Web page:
Note It is important that your modifications to OnDraw do not depend on the rectangle’s upper-left point being equal to (0, 0) and that you draw only inside the rectangle passed to OnDraw. Unexpected results can occur if you draw beyond the rectangle’s area.

The default implementation provided by ControlWizard in the control implementation file (.CPP), shown below, paints the rectangle with a white brush and fills the ellipse with the current background color.

void CSampleCtrl::OnDraw( CDC* pdc, const CRect& rcBounds, const CRect& rcInvalid )
    pdc->FillRect( rcBounds,
    pdc->Ellipse( rcBounds );

Note   When painting a control, you should not make assumptions about the state of the device context that is passed as the pdc parameter to the OnDraw function. Occasionally the device context is supplied by the container application and will not necessarily be initialized to the default state. In particular, explicitly select the pens, brushes, colors, fonts, and other resources that your drawing code depends upon.

Optimizing Your Paint Code

Once the control is successfully painting itself, the next step is to optimize the OnDraw function.

The default implementation of ActiveX control painting simply paints the entire control area. This is sufficient for simple controls, but in many cases repainting the control would be faster if only the portion that needed updating was repainted, instead of the entire control.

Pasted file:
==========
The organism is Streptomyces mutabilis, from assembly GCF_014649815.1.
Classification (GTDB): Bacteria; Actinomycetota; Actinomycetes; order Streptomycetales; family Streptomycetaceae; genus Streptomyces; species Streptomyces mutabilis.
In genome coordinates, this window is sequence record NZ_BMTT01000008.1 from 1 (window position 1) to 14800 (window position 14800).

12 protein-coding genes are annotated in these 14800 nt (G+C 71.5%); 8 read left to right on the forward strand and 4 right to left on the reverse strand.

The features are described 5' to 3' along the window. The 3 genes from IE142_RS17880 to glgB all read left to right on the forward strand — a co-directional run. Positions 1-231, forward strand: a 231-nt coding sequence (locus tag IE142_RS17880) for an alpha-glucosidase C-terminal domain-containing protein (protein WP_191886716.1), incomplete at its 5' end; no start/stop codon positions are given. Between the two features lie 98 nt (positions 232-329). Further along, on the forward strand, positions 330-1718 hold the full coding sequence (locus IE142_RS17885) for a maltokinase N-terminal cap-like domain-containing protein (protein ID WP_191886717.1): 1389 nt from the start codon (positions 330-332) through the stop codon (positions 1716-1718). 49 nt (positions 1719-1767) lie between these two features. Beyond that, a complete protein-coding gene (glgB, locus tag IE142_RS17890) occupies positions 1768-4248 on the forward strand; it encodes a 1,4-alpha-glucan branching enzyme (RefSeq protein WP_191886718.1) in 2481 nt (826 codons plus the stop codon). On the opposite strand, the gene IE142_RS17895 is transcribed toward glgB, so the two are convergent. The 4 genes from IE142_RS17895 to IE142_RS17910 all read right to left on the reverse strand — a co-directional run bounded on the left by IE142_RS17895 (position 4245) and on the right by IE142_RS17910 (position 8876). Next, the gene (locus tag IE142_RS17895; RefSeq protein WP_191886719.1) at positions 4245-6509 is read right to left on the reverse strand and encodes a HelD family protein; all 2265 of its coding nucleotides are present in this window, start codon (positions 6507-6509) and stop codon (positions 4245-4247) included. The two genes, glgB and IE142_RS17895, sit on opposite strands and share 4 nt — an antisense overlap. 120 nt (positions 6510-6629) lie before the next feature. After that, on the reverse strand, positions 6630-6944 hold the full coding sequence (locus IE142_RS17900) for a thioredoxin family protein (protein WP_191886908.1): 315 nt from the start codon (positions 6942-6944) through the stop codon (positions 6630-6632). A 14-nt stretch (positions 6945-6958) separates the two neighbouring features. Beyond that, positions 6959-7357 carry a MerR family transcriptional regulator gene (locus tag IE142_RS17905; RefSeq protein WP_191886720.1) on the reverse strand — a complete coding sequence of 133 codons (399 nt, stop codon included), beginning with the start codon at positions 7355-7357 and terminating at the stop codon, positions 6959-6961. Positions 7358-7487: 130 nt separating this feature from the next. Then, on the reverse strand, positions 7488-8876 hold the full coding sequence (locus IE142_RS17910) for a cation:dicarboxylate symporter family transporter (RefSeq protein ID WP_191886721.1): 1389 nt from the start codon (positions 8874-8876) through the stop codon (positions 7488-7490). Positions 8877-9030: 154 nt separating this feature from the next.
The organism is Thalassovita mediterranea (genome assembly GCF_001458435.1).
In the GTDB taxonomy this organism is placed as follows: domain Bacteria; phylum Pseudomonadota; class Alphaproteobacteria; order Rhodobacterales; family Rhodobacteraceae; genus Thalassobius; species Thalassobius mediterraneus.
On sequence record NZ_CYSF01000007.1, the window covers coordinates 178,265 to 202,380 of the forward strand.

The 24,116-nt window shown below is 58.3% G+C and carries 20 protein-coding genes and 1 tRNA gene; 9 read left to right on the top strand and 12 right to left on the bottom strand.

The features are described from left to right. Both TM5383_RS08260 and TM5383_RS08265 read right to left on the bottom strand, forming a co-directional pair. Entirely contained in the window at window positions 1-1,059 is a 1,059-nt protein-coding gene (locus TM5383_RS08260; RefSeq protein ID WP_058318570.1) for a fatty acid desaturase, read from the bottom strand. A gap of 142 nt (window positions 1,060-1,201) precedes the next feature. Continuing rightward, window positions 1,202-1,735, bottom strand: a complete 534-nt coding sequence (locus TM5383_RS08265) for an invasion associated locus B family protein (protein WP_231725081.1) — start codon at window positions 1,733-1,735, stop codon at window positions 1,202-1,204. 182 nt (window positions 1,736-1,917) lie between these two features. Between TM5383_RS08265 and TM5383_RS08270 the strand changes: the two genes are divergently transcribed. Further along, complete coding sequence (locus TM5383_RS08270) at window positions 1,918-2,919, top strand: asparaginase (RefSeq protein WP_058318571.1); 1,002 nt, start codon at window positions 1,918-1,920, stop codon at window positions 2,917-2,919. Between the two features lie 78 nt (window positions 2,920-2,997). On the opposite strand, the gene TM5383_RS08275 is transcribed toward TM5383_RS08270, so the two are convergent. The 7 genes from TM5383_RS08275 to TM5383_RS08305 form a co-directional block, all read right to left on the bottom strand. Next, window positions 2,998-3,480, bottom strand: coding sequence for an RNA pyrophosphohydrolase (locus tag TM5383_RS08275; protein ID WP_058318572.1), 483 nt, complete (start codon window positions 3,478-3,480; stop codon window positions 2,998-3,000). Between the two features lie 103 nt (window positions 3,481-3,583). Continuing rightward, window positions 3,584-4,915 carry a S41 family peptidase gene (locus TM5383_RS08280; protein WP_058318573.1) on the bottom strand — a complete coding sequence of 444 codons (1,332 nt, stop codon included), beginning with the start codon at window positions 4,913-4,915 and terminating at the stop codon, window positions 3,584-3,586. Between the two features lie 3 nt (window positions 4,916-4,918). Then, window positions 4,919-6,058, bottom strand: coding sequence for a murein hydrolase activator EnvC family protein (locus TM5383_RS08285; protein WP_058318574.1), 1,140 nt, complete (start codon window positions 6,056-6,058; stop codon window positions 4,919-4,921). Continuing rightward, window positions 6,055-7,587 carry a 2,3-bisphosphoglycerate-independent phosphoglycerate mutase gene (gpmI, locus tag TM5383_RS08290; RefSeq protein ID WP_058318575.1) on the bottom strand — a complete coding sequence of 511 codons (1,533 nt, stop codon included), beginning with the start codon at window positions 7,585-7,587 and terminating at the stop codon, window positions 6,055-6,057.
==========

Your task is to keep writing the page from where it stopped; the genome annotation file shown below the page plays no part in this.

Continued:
The OnDraw function provides an easy method of optimization by passing rcInvalid, the rectangular area of the control that needs redrawing. Use this area, usually smaller than the entire control area, to speed up the painting process.

Painting Your Control Using Metafiles

In most cases the pdc parameter to the OnDraw function points to a screen device context (DC). However, when printing images of the control or during a print preview session, the DC received for rendering is a special type called a “metafile DC”. Unlike a screen DC, which immediately handles requests sent to it, a metafile DC stores requests to be played back at a later time. Some container applications, such as Microsoft Access 2.0, may also choose to render the control image using a metafile DC when in design mode.

Drawing requests can be made by the container through two interface functions: IViewObject::Draw (this function can also be called for non-metafile drawing) and IDataObject::GetData. When a metafile DC is passed as one of the parameters, the MFC framework makes a call to . Because this is a virtual member function, override this function in the control class to do any special processing. The default behavior calls COleControl::OnDraw.